ICAA Applauds World Health Organization Resolution to Promote Active Aging Among its Member States Worldwide
65th World Health Assembly cites noncommunicable diseases and aging among “biggest challenges and opportunities facing public health today”
Vancouver, BC (PRWEB) June 11, 2012
Two weeks ago, close to 3000 health ministers and senior health officials at the 65th World Health Assembly in Geneva highlighted “strengthening“¦policies to promote active aging” as a key resolution in the effort to ensure optimal health and wellbeing for older adults throughout the world. That resolution, which comes just weeks before the World Congress on Active Ageing in Scotland, “demonstrates the global spread of the concept ICAA embraced when it was founded over a decade ago,” says Colin Milner, founder and CEO of the International Council on Active Aging.
“The World Health Organization´s commitment to active aging as a priority platform for public health is heartening,” Milner continues. “We started ICAA with idea that active aging is the solution to improving quality of life for older adults and we have not wavered in our efforts to build partnerships and provide resources to champion that goal. Through our ongoing leadership and participation in global initiatives, we will support WHO´s efforts to embed active aging in health-promotion policies throughout the world.” ICAA´s current campaigns to promote active aging include the Changing the Way We Age® Campaign (http://www.changingthewayweage.com) and the annual Active Aging week.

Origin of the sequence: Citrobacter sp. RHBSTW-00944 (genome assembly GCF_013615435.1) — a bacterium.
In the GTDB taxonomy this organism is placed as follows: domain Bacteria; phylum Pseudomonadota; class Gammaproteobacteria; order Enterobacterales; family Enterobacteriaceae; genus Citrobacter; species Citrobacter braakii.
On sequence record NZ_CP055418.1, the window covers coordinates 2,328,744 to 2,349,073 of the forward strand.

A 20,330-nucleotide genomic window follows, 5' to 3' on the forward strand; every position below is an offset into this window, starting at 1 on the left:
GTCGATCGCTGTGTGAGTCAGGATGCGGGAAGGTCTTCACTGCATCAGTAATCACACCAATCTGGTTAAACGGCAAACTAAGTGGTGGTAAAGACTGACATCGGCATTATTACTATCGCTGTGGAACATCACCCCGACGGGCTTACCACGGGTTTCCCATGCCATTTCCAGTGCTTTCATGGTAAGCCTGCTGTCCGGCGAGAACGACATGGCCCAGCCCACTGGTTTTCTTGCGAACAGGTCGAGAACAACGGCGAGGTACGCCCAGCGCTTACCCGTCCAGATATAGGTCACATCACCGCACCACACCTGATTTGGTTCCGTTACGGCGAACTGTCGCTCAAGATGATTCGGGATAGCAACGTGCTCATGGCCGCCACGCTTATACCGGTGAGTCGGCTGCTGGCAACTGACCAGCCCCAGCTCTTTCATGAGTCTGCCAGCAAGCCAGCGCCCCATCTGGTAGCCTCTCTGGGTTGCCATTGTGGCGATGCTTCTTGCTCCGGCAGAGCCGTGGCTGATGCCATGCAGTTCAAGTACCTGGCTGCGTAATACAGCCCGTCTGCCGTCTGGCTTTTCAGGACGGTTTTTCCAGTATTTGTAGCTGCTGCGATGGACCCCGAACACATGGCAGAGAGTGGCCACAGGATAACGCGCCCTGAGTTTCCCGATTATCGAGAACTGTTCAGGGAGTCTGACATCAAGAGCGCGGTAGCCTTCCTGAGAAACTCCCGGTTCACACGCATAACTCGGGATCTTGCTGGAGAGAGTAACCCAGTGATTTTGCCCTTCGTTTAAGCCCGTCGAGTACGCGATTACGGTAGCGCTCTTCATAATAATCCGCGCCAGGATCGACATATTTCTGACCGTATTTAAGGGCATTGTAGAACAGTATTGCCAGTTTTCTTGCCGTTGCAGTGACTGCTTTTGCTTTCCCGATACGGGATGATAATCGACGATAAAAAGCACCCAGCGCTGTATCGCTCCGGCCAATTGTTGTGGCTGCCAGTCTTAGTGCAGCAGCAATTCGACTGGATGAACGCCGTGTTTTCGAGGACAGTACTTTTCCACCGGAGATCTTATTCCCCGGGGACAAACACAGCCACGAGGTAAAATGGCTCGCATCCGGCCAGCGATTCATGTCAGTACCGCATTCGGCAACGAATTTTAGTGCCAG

Other noncommunicable-diseases (NCD) resolutions passed by the World Health Assembly, the decision-making body of the World Health Organization, include: the development of a global monitoring framework for the prevention and control of NCDs; a global target of a 25% reduction in premature mortality from noncommunicable diseases such as cardiovascular disease, cancer, diabetes and chronic respiratory diseases by 2025; and building partnerships to prevent premature deaths and to reduce exposure to risk factors for NCDs, mainly tobacco use, harmful use of alcohol, unhealthy diet, and physical inactivity.
“The concept of active aging includes multiple wellness dimensions–physical, intellectual, emotional, social, vocational, spiritual and environmental–and all ages,” Milner emphasized. “Taken together, the resolution to promote active aging and the resolutions to prevent and control NCDs place the interests of older adults, regardless of abilities or circumstances, on the front burner of public-health efforts worldwide.”
About the International Council on Active Aging (ICAA)
The International Council on Active Aging® is the professional association that leads, connects and defines the active-aging industry. ICAA supports professionals who develop wellness facilities, programs and services for adults over 50. The association is focused on active aging–an approach to aging that helps older adults live as fully as possible within all dimensions of wellness (i.e., physical, social, environmental, vocational, intellectual, emotional and spiritual)–and provides its members with education, information, resources and tools.
As an active-aging educator and advocate, ICAA has advised numerous organizations and governmental bodies, including the US Administration on Aging, the National Institute on Aging (one of the US National Institutes of Health), the US Department of Health and Human Services, Canada´s Special Senate Committee on Aging, European Commission, and the British Columbia ministries of Health, and Healthy Living and Sport.
ICAA launched the Changing the Way We Age® Campaign (http://www.changingthewayweage.com) as part of the organization´s efforts to change perceptions of aging and overturn ageist stereotypes.
For the original version on PRWeb visit: http://www.prweb.com/releases/prweb2012/6/prweb9591625.htm